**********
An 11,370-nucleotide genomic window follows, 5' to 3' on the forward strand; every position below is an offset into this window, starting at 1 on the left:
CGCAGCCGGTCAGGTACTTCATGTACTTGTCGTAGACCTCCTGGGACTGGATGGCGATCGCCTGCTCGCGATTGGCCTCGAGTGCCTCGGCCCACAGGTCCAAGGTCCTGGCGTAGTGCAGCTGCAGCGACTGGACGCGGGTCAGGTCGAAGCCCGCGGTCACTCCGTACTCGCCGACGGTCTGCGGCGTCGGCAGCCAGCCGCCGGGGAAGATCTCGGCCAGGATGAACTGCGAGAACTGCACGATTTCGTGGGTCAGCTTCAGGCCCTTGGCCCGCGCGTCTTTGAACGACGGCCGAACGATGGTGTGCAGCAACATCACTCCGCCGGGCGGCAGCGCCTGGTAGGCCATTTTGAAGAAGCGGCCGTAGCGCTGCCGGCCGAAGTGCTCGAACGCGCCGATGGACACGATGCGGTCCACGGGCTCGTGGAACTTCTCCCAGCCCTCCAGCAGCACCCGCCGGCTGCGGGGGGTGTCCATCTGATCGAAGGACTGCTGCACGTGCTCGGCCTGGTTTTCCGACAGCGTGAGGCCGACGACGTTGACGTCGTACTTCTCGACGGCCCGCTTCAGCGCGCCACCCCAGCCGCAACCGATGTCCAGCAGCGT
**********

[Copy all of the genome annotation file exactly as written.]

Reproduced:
An 11,370-nucleotide genomic window follows, 5' to 3' on the forward strand; every position below is an offset into this window, starting at 1 on the left:
CGCAGCCGGTCAGGTACTTCATGTACTTGTCGTAGACCTCCTGGGACTGGATGGCGATCGCCTGCTCGCGATTGGCCTCGAGTGCCTCGGCCCACAGGTCCAAGGTCCTGGCGTAGTGCAGCTGCAGCGACTGGACGCGGGTCAGGTCGAAGCCCGCGGTCACTCCGTACTCGCCGACGGTCTGCGGCGTCGGCAGCCAGCCGCCGGGGAAGATCTCGGCCAGGATGAACTGCGAGAACTGCACGATTTCGTGGGTCAGCTTCAGGCCCTTGGCCCGCGCGTCTTTGAACGACGGCCGAACGATGGTGTGCAGCAACATCACTCCGCCGGGCGGCAGCGCCTGGTAGGCCATTTTGAAGAAGCGGCCGTAGCGCTGCCGGCCGAAGTGCTCGAACGCGCCGATGGACACGATGCGGTCCACGGGCTCGTGGAACTTCTCCCAGCCCTCCAGCAGCACCCGCCGGCTGCGGGGGGTGTCCATCTGATCGAAGGACTGCTGCACGTGCTCGGCCTGGTTTTCCGACAGCGTGAGGCCGACGACGTTGACGTCGTACTTCTCGACGGCCCGCTTCAGCGCGCCACCCCAGCCGCAACCGATGTCCAGCAGCGT